Trail of the unexpected: Surfers set for Dorset

Bournemouth's long-awaited artificial reef has opened for surfers. Ben Mondy tests the water

Looking out over the gunmetal waters of the English Channel, it is not hard to work out where the UK, Europe and indeed the northern hemisphere's first artificial surfing reef is located. About a mile east of Boscombe Pier, near Bournemouth, 10 coloured buoys bob up and down in the swells to mark out an area the size of a football field.

This week, after a gestation period that began a decade ago, the Boscombe surf reef officially opened for business. As a previous editor of Australian surfing magazines, and having spent the last 20 years travelling the globe surfing waves in Hawaii, Tahiti, Indonesia and South Africa, I'd thought I'd seen it all. But when a local council invests more than 3m to produce an artificial reef for surfers, I had to don my wetsuit, crank up my Australian accent and see just what the world's newest surf attraction had to offer.

First though as any hardcore surfer would I caught up with Beverley Dunlop, the Cabinet member for Leisure and Tourism at Bournemouth Borough Council. "To be honest, this whole area was pretty run down, disused and really grubby," said Beverley. "Obviously the seafront was an attraction, especially for surfers, but it wasn't a really pleasant place to be."

Looking out at the view, it was pretty hard to imagine. Painters were putting the final coats of colour on the Wayne Hemingway-designed retro-futuristic beach pods. These constitute a new take on the beach huts of old, and are now selling for about 64,000. Above us gleaming new apartments rose out of the cliffs, while a mix of young surfers, elderly tea drinkers and trendy couples paraded past the surf shops and cafs.

Beverley said it was all about shrewd property dealing. The council had sold a part of a seafront car park to Barratt Homes for 9.66m. That went towards completing the artificial reef, renovating Boscombe Pier and providing new toilets, better roads, landscaping, and a seasonal park-and-ride service.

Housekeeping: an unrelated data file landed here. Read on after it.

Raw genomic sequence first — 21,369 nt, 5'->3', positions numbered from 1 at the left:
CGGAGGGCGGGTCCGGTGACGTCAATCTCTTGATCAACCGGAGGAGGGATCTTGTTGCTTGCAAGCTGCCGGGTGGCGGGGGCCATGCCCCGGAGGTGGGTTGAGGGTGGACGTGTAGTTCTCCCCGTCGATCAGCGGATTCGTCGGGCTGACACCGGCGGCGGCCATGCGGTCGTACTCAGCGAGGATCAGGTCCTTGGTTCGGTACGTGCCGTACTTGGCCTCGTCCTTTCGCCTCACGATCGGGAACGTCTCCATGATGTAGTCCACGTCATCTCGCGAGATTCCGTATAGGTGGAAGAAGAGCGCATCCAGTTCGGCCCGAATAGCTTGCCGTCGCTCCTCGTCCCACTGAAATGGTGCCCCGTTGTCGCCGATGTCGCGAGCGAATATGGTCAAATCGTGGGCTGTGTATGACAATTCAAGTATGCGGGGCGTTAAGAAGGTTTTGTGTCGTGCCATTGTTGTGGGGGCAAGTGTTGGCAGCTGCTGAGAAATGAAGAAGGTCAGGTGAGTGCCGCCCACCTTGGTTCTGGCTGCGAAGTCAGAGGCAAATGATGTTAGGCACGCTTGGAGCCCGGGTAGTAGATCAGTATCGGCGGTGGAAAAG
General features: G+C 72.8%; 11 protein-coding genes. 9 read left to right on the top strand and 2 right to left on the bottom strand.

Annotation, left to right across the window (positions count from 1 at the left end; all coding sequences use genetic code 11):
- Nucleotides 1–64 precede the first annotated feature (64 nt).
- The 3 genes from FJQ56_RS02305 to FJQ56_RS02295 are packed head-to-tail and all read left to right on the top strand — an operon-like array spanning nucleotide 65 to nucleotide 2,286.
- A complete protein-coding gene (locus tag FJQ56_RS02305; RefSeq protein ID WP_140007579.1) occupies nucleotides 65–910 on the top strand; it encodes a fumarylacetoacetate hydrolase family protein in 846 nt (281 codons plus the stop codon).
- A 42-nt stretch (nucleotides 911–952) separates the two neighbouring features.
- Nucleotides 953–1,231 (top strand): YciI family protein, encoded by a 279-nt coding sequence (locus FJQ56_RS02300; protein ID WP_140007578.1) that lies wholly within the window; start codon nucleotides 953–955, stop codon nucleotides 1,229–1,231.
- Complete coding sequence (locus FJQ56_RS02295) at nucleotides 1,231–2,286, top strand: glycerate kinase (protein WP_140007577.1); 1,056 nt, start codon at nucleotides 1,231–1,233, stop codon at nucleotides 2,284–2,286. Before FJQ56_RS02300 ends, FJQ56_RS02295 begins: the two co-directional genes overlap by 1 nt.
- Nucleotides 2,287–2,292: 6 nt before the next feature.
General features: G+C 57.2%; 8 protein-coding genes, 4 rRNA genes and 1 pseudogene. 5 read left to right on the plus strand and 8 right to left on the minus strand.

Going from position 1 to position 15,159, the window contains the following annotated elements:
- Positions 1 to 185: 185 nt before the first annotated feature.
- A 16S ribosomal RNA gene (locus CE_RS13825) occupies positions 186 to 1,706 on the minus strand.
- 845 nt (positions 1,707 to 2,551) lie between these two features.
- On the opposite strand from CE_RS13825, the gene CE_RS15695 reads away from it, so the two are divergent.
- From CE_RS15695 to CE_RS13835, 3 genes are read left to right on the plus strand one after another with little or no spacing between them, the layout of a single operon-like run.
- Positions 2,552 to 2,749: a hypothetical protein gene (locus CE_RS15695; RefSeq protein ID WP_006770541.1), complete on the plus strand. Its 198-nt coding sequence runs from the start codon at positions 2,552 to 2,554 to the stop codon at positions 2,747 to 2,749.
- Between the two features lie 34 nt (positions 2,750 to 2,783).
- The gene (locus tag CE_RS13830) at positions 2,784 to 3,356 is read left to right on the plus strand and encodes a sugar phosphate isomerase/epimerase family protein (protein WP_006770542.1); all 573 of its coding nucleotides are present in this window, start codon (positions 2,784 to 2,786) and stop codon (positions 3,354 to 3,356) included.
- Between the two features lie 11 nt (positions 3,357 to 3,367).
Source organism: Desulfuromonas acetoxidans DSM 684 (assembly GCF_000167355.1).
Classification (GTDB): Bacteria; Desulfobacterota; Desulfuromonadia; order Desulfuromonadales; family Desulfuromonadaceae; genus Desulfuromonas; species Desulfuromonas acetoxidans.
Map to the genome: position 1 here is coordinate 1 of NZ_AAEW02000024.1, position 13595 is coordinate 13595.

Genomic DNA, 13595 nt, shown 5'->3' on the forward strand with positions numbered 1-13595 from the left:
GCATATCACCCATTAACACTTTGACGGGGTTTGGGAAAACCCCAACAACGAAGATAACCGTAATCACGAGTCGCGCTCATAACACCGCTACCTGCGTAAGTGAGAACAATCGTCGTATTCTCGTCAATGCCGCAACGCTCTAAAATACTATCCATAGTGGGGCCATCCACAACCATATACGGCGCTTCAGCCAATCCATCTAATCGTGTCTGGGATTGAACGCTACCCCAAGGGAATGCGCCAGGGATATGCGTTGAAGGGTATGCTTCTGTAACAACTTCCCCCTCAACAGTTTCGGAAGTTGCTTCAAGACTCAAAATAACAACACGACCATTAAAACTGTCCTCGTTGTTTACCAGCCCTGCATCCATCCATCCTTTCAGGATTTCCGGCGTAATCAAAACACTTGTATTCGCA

"It's fantastic," said Thomas Campbell, a 67-year old who was watching the bobbing surfers on the reef. "I've been walking this stretch twice a day for 30 years and the difference in the last few years has been amazing."

However, as pleasant as the seafront now is, I was here to experience the reef and see whether this was a wave worth seeking out.

To do that, I first had to undertake a five-minute, 250-yard paddle, which indicates immediately that this wave is not for beginners. Although lifeguards patrol the reef you most certainly wouldn't want to get in any trouble that far from the safety of land.

As I paddled cautiously up to the group of surfers at the tip of the reef, I found that I was in the minority: the crowd consisted almost entirely of bodyboard surfers. My first engagement with one of these types didn't prove to be a positive experience. My friendly "G'day" and question about the conditions was met with a rudeness that bordered on outright hostility. It seemed I was a victim of the peculiar piece of surfing ridiculousness known as localism. Considering the Boscombe reef was officially less than 24 hours old, this had to be some form of world record.

I had more pressing concerns: catching a wave. "It's pretty tricky, isn't it?" said Guy, a friendlier surfer in his mid-forties. "It comes out of deep water and hits this reef and drains really hard."

Guy was right: while the waves were only 4ft high, they had tremendous power and were breaking on a shallow reef.

When I say reef, I should in fact say "series of large geo-textile bags pumped hard with sand".

"The bags are up to 60 metres long and weigh up to 2,500kg," said a spokesman for ASR, the designer and contractor of the Boscombe surf reef. "Try and imagine piecing together a load of different sized sausages on the seabed floor." This might be a simplification of a huge engineering feat that was first mooted in 1999, gained planning approval in 2005 and whose construction started in August last year, but now I was concerned about not hitting any part of my body on those very hard sausages.

I managed to do that and score some waves, although it was a challenge for a surfer of even my experience. This reef produces high-quality waves but at this stage you have to be pretty good to ride them.

"It's early days," said Brad Petrus, a surfer who works at the Sorted Surf Shop opposite the reef. "We haven't had any big winter storms roll over it yet and it will take time to bed down. Plymouth University is monitoring it and will give a report after six months. Using that feedback ASR might be able to tweak the bags to aid in the wave's quality."

As I nursed a cup of tea while watching the sun set over the white cliffs behind the Boscombe Pier, it was hard not to find positives in this project. In the decade of gestation, the project has been criticised for being late and over budget, and fishermen have objected to its potential effects on fish stocks. But from my perspective, a brave council has created a potentially quality wave and the overriding benefits for the community are plain to see. What's not to love?

More information:

Video credit:

Arts and Entertainment
Buttoned up: Ryan Reynolds with Helen Mirren in ‘Woman in Gold’